Who Invented the First Spray Bottle?

Growth Trends for Related Jobs

The spray bottle is a vital part of living. It is used for everything from cleaning products, hair products, to insecticides and misters. This article will discuss the history that is known of that every day tool of efficiency, the spray bottle.

Identification

A spray bottle is really quite simple. A nozzle is attached to a tube, that goes down into the liquid. The individual squeezes the trigger and fluid is drawn up through the tube and sprays out. This is accomplished by a two way valve system.

Time Frame

There were spray bottles before the twentieth century, though no one seems to be sure of where they originated from. They were often rubber bulbs used to siphon the liquid. Liquid was drawn up when fast moving air was created by squeezing the bulbs.

History

The first person who seems to have been connected with the modern spray bottle is Dr. Jules Montenier. He developed the first commercial use. It was for "Stoppette". This was an underarm deoderant that was applied by squeezing the bottle. This came onto the public scene in 1947. It was right after World War II and the improvement in plastics coincided with Dr. Montenier's invention. There was no turning back in the plastics industry.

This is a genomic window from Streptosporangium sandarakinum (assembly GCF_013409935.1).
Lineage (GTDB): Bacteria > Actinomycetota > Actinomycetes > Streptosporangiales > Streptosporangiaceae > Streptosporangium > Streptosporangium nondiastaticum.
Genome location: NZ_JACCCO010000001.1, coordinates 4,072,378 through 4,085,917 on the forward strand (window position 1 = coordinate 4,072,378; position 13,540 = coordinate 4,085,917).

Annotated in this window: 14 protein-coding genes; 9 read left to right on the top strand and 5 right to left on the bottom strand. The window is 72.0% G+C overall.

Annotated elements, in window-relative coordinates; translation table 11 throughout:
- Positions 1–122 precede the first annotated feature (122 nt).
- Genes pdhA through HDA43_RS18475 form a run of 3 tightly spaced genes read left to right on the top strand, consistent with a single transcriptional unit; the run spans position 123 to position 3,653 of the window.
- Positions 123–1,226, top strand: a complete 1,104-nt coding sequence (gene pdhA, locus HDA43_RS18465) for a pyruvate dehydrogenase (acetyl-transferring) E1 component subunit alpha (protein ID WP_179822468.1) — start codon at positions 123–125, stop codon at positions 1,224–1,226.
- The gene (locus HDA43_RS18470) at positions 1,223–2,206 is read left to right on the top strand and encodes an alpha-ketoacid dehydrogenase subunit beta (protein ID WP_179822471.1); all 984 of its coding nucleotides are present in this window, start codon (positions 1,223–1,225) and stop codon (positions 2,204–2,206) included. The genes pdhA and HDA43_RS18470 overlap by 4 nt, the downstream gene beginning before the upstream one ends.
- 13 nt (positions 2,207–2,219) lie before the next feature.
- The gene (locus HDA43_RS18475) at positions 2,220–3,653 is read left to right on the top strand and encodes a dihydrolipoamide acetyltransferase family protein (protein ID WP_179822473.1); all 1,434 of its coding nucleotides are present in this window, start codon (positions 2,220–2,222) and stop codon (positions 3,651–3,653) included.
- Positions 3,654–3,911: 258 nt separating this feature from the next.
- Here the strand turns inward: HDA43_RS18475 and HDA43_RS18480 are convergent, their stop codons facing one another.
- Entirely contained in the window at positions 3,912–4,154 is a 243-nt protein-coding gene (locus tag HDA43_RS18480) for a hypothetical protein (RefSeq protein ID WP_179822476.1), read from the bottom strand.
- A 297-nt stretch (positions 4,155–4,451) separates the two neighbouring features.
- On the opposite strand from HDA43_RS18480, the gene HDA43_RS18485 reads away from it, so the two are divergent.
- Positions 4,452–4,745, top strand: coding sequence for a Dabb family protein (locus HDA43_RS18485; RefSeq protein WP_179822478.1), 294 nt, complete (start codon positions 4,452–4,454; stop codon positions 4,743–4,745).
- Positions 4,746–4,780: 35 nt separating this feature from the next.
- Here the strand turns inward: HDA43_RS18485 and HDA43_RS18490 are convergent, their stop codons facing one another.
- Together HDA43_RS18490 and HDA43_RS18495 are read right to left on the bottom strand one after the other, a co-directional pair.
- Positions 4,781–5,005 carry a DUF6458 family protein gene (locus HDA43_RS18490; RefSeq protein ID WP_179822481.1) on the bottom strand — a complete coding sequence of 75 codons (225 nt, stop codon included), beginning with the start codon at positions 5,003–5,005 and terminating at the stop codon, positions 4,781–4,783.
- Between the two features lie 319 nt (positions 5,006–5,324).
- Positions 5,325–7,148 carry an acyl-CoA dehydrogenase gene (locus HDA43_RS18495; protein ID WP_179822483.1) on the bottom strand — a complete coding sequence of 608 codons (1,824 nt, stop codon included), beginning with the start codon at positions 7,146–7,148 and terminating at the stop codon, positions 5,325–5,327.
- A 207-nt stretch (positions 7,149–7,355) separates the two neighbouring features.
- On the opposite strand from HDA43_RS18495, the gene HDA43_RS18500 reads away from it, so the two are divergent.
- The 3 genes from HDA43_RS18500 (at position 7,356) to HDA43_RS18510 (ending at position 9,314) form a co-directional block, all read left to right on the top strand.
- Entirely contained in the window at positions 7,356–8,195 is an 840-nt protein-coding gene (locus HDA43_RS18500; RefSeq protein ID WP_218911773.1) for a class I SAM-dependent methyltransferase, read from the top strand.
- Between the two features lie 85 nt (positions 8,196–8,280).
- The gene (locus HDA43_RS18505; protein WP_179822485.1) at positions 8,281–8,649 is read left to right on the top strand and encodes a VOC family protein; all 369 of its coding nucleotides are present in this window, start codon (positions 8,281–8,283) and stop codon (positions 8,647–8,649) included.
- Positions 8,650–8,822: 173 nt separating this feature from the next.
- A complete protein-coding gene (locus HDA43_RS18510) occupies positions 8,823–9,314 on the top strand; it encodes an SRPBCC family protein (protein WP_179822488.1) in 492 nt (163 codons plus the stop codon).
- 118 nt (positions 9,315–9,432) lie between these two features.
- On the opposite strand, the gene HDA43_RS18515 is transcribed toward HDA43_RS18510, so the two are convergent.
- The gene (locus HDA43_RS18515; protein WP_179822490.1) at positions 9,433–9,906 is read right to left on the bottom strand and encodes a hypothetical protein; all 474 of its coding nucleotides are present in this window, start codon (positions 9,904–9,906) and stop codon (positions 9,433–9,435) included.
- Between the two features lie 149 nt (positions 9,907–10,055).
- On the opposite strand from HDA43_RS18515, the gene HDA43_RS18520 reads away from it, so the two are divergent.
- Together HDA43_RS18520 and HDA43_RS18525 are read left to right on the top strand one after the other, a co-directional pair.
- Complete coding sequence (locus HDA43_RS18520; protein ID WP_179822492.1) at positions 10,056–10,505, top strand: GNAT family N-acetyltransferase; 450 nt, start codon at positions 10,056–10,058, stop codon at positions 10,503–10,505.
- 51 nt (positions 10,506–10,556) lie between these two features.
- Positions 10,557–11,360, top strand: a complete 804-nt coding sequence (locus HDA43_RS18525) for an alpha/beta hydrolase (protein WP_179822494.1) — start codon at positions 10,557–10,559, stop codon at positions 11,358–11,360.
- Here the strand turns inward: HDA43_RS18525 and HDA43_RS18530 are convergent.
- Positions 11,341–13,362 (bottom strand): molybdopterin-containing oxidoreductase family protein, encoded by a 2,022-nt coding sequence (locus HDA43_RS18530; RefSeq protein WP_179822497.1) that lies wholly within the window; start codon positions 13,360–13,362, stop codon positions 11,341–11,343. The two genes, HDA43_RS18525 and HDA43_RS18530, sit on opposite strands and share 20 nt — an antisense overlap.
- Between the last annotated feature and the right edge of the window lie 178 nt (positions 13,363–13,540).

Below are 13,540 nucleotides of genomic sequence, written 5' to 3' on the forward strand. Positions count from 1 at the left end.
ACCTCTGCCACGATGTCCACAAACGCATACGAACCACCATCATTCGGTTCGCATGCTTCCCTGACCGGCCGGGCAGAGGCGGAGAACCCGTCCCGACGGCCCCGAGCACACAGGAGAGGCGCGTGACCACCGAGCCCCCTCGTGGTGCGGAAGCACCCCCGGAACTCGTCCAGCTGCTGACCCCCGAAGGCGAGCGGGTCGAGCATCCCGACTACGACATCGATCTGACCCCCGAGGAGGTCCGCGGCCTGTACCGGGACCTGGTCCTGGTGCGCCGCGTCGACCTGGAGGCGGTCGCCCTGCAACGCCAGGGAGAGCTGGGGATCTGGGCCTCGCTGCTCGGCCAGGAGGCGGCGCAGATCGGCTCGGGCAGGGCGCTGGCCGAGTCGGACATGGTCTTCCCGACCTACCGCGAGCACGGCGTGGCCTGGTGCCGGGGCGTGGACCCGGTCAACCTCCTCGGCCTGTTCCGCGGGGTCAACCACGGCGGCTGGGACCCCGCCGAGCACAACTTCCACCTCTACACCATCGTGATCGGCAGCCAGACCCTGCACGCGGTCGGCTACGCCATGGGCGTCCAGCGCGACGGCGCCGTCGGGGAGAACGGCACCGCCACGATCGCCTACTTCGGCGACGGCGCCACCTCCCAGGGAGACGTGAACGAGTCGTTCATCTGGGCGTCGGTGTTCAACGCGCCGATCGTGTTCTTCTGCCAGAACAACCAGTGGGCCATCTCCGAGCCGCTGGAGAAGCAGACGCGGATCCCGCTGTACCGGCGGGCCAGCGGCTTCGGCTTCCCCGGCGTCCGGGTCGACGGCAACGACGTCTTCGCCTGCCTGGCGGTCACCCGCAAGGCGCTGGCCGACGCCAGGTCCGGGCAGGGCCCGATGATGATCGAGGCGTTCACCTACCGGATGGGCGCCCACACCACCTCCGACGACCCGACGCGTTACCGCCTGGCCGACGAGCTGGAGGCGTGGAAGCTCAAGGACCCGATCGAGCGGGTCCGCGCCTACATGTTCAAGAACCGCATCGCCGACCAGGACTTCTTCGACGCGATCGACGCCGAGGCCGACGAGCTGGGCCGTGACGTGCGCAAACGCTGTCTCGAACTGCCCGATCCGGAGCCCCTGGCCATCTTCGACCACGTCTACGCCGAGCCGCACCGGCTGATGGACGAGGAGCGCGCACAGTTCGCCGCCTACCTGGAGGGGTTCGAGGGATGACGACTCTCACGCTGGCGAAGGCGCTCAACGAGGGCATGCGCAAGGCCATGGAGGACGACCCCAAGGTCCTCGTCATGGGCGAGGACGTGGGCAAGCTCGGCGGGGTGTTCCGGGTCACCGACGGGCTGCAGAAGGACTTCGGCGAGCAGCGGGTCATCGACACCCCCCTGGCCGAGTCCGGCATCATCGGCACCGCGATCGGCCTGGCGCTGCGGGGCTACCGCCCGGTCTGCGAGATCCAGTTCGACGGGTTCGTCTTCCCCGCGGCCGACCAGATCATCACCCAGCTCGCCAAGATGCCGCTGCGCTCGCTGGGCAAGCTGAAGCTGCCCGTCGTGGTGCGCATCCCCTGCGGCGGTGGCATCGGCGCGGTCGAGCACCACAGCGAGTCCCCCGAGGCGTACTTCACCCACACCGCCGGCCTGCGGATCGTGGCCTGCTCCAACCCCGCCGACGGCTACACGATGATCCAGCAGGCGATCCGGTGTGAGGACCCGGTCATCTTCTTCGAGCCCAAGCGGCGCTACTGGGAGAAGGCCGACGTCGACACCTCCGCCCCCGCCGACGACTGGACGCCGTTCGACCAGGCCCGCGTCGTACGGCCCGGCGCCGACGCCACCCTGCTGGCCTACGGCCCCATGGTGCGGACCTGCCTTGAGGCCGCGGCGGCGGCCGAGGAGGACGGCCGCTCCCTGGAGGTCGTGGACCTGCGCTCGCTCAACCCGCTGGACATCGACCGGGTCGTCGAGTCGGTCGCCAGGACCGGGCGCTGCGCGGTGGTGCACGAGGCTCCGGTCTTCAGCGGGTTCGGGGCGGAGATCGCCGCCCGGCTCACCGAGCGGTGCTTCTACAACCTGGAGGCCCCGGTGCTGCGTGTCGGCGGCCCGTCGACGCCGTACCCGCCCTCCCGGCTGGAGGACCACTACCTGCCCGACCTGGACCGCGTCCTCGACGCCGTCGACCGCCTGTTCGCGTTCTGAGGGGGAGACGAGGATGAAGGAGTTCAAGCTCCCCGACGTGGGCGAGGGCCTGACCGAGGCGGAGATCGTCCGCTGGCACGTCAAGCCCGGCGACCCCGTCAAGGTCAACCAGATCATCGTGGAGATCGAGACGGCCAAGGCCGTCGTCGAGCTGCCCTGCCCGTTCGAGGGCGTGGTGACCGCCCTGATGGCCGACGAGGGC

History

Spray bottles took off from that point, but it wasn't until the 1960's that spray bottle with triggers appeared. These quickly became the norm because they were much less tiring to use. Spray bottles became disposable around that time. Prior to that, while plastics were improving, they still could be brittle and breakable. One sprayer was usually used again and again with new glass bottles of window cleaning or whatever liquid was being used.

Potential

Spray bottles today can be used for everything from misting a plant to cleaning a window. They actually make a great discovery lesson for kids (and adults) who are interested in learning about how something as ever present in our world as the spray bottle is really a machine. This simple piece of engineering that uses valves and a pump system to work can teach much about ingenuity and how things work.

About the Author

Ellen Topness has been a counselor in the mental health field for more than 25 years. She has a Master of Arts in counseling. Throughout her career, Topness has enjoyed writing articles, poems and vignettes for pleasure. She also released a new ebook, "A Natural Disaster: Learning to Survive Myself."